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A stock image of a seatbelt. Alamy Stock Photo
Road Safety

RSA survey finds that seatbelt use by drivers and front-seat passengers declined last year

The decline in seatbelt usage is reported as road accidents in Ireland are on the rise.

A ROAD SAFETY Authority (RSA) survey has found that seatbelt use by drivers and front seat passengers has declined from 2022 to 2023.

The RSA is urging drivers and passengers to always wear their seatbelts, as research finds a 4% drop-off for drivers since 2022.

A European survey conducted in 2023 found that one in ten reported driving, and travelling as a front seat passenger, without wearing a seatbelt. One in five back-seat passengers were found to travel without a seatbelt.

This research was a manual observational study of seat belt wearing of drivers and passengers conducted in September-October 2023. A nationally representative sample was used and observations took place in all 26 counties.

Key findings from the study include the decrease of seatbelt-wearing rates by drivers by 4% (from 99% to 95%) when compared to 2022. 

A 5% decrease was recorded for front seat passengers (from 99%-94%). While rear-seat passenger seat belt wearing rates increased overall by 2% (from 93-95%), compliance was lower (92%) for those travelling on rural roads.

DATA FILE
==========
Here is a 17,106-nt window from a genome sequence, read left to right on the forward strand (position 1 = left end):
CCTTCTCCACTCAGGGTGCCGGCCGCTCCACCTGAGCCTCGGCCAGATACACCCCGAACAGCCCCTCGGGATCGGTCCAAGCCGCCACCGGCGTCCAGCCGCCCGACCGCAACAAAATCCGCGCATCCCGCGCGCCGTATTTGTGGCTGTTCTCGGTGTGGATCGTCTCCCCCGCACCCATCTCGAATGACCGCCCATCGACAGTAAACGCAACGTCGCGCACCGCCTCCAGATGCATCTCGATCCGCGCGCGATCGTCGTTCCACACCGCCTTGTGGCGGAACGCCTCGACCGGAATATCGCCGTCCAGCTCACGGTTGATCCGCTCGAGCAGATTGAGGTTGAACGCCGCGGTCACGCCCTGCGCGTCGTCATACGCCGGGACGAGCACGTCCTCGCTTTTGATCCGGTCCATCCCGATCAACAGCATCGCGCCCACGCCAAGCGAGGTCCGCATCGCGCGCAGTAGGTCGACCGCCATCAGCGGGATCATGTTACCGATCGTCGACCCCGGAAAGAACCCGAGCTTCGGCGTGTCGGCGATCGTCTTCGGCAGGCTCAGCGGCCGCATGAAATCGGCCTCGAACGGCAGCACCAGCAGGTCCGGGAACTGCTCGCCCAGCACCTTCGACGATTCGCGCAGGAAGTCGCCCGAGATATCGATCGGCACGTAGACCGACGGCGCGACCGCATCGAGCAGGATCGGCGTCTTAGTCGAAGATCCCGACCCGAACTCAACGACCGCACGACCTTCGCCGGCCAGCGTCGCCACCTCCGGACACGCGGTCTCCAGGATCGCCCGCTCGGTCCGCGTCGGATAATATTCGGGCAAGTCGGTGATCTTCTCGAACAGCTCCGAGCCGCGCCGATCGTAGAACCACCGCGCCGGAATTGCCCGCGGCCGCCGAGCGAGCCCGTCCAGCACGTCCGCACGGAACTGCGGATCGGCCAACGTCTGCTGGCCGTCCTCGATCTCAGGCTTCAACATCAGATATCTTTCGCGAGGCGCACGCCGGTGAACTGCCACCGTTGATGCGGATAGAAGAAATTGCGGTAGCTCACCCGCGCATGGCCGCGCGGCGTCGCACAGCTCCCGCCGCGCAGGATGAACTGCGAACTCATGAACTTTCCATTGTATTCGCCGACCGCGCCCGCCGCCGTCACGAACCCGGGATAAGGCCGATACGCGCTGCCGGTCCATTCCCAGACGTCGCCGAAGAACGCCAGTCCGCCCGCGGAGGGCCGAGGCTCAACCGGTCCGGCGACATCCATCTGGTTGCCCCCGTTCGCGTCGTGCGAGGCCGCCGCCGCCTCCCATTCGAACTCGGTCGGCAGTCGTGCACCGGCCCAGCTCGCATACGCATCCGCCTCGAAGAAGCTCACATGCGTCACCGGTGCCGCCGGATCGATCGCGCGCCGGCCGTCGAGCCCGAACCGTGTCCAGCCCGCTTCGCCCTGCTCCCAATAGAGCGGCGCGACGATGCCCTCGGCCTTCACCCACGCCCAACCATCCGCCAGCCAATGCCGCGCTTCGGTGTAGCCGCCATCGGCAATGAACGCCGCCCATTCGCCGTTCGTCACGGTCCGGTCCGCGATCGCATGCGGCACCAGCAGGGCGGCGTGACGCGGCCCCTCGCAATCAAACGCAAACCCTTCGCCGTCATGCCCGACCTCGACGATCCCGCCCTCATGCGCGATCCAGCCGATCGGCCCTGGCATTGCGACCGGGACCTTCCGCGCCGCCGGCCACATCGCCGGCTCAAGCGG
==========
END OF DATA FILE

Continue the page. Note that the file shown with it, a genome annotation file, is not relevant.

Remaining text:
The research comes as accidents on Irish roads are continuously on the rise. In March, it was reported that road deaths in Ireland were rising faster than almost everywhere else in the EU.

RSA analysis of Irish collision data shows that 22% of car users killed between 2019 and 2023 were not wearing a seatbelt. 7% of car users who were reported to have been seriously injured in the same timeframe were not wearing a seatbelt at the time of the collision. 

Minister for State at the Department of Transport, Jack Chambers, said that he was concerned to see the decline in seatbelt use.

“It is a very real risk and potential killer behaviour which increases the likelihood of a driver or passenger being killed or seriously injured,” he said. “Drivers need to take responsibility for themselves and their passengers.

Seatbelts save lives, and choosing not to wear one is not only dangerous, but selfish too.”

CEO of the RSA, Sam Waide, said that seatbelts are “proven lifesavers”, and that it was alarming to see a decline in usage.

“They protect both those who wear them, and other people in the vehicle, as an unbelted person can impact with and seriously injure others in the event of a collision,” he said.

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